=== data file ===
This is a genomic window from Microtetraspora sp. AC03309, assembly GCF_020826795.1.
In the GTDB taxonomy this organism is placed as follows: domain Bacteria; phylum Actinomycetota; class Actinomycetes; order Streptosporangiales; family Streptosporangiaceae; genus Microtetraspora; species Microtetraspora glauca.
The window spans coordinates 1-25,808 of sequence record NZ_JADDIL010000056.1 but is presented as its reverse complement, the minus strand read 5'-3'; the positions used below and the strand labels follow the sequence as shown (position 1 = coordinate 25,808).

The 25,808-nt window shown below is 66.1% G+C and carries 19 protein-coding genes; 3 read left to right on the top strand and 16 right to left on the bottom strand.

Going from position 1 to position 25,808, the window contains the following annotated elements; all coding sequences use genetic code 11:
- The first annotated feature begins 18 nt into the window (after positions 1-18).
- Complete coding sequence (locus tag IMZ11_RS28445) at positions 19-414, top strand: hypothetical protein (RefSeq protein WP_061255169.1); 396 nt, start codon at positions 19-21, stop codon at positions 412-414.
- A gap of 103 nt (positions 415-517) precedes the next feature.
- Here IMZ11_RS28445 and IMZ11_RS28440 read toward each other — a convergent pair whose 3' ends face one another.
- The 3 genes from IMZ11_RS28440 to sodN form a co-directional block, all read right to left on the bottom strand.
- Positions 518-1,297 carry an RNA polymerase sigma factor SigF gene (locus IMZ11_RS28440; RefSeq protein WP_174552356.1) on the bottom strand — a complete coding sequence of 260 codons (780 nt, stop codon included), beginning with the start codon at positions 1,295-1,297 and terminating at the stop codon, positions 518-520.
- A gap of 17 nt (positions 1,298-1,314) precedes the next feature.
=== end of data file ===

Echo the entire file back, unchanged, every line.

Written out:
This is a genomic window from Microtetraspora sp. AC03309, assembly GCF_020826795.1.
In the GTDB taxonomy this organism is placed as follows: domain Bacteria; phylum Actinomycetota; class Actinomycetes; order Streptosporangiales; family Streptosporangiaceae; genus Microtetraspora; species Microtetraspora glauca.
The window spans coordinates 1-25,808 of sequence record NZ_JADDIL010000056.1 but is presented as its reverse complement, the minus strand read 5'-3'; the positions used below and the strand labels follow the sequence as shown (position 1 = coordinate 25,808).

The 25,808-nt window shown below is 66.1% G+C and carries 19 protein-coding genes; 3 read left to right on the top strand and 16 right to left on the bottom strand.

Going from position 1 to position 25,808, the window contains the following annotated elements; all coding sequences use genetic code 11:
- The first annotated feature begins 18 nt into the window (after positions 1-18).
- Complete coding sequence (locus tag IMZ11_RS28445) at positions 19-414, top strand: hypothetical protein (RefSeq protein WP_061255169.1); 396 nt, start codon at positions 19-21, stop codon at positions 412-414.
- A gap of 103 nt (positions 415-517) precedes the next feature.
- Here IMZ11_RS28445 and IMZ11_RS28440 read toward each other — a convergent pair whose 3' ends face one another.
- The 3 genes from IMZ11_RS28440 to sodN form a co-directional block, all read right to left on the bottom strand.
- Positions 518-1,297 carry an RNA polymerase sigma factor SigF gene (locus IMZ11_RS28440; RefSeq protein WP_174552356.1) on the bottom strand — a complete coding sequence of 260 codons (780 nt, stop codon included), beginning with the start codon at positions 1,295-1,297 and terminating at the stop codon, positions 518-520.
- A gap of 17 nt (positions 1,298-1,314) precedes the next feature.